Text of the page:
Friday, September 09, 2016

Quirky Wines: Graf Morillon from Weingut Muster

I like different wines. There's clearly nothing wrong with well made wines of almost any varietal (still waiting on you Pinotage). However, for me, it's fun when you come across something that doesn't work easily into oenophiles go to ways of describing wines. I came across one of these wines recently at Cosme the "nuevo" Mexican restaurant of Chef Enrique Olvera (he is the Thomas Keller + Grant Achatz of Mexico) in New York. Here it is (along with the  details of this outstanding eatery):

Graf Morillon (Chardonnay) Steiermark, Austria, 2011

It has some of the oxidized characteristics of a Chardonnay from Jura or Arbois, but is MUCH more restrained and drinkable (i.e.. you don't taste it an immediate ask yourself "is this how it's supposed to taste or is it corked?"). Would be a great wine to go with a hearty seafood dish (think fish + bacon/prosciutto).

I had it at:
Cosme ( 35 E 21st St, New York, NY 10010

Dispatch from somewhere North of Vancouver, British Columbia

As someone who grew up in the woods of Michigan, I love nothing more than getting out of the city. So when I had the opportunity to go up into the islands Northwest of Vancouver (about as far "out of the city" as you can go) I jumped at it. Even if it meant getting there in one of these:
For an unbelievable exercise in unplugging this area is amazing! And if you want to do it without roughing it in the slightest I highly recommend Sonora Resort on Sonora Island ( One of the best destination vacation experiences of my life.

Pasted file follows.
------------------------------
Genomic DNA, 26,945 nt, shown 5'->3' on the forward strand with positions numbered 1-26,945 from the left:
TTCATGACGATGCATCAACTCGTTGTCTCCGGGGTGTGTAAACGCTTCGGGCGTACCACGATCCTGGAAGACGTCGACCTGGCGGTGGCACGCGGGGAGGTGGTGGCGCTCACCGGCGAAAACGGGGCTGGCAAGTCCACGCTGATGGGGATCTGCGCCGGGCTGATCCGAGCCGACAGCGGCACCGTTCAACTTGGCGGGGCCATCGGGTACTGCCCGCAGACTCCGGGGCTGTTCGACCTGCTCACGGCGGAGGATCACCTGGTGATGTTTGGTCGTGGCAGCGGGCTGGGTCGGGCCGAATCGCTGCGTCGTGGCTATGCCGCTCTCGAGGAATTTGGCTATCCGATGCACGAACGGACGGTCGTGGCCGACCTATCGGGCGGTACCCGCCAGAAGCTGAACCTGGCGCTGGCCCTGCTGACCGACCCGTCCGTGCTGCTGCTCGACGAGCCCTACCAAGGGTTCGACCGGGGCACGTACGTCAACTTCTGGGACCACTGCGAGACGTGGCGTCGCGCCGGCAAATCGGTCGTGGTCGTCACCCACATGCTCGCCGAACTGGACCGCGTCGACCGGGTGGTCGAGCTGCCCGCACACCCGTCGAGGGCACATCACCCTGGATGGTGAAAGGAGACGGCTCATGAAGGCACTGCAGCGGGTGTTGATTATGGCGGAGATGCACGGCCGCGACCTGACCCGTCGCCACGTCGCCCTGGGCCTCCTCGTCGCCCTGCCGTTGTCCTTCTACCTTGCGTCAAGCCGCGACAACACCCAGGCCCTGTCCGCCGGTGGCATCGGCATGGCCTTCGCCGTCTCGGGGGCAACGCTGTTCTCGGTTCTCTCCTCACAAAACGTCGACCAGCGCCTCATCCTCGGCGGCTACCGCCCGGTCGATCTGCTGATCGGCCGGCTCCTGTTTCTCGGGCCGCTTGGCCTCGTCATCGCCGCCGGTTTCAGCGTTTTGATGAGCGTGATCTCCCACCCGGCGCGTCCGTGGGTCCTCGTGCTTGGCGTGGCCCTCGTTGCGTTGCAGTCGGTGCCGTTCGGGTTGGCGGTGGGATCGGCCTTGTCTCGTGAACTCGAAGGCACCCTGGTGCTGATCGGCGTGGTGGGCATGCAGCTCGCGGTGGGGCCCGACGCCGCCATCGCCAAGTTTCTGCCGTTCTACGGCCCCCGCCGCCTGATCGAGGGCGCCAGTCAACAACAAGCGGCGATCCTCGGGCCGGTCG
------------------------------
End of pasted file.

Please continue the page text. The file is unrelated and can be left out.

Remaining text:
If you like surfing or hiking rainforests (but not the Amazon variety) make sure you spin over to Tofino on the Pacific coast of Vancouver Island. If you do, please visit Wolf in the Fog restaurant ( and hopefully you can get some of the locally foraged Gooseneck Barnacles:

If this restaurant weren't 3500miles away I would go all the time!

Restaurant Dispatch from Austin, Texas (the day after SXSW)

Since my days living in Ann Arbor, Michigan I have been partial to large college towns.  The transient energy combined with a recession proof creative "can do" freedom makes them some of the best stops to explore what is happening on the culinary fringe. The possibility that an ambitious recent grad decides culinary arts are more interesting than say.. film study (like yours truly) can allow for some really great experimenting and risk taking (along with some well intentioned disasters). That is why I'm always excited when my travels take me to "UCity" meccas like Ann Arbor, Madison, Durham/Chapel Hill and, very recently, Austin. Here are my restaurant recommendations for that booming creative oasis in central texas:

Olamaie (  My second favorite restaurant in Austin. Retrofitted small house doing exceptional "New Southern Cooking". Great environment and really creative cooking without falling into the trappings of "NSC" (ie. cooking everything in rendered fatback).

Uchiko ( This place was my favorite. It had everything I look for in a contemporary restaurant: well sourced ingredients, clean/distinct flavors and an unpretentious vibe.

Launderette ( Had a great lunch at this neighborhood  "small plates" spot. Their take on a girl scout cookie was enlightening.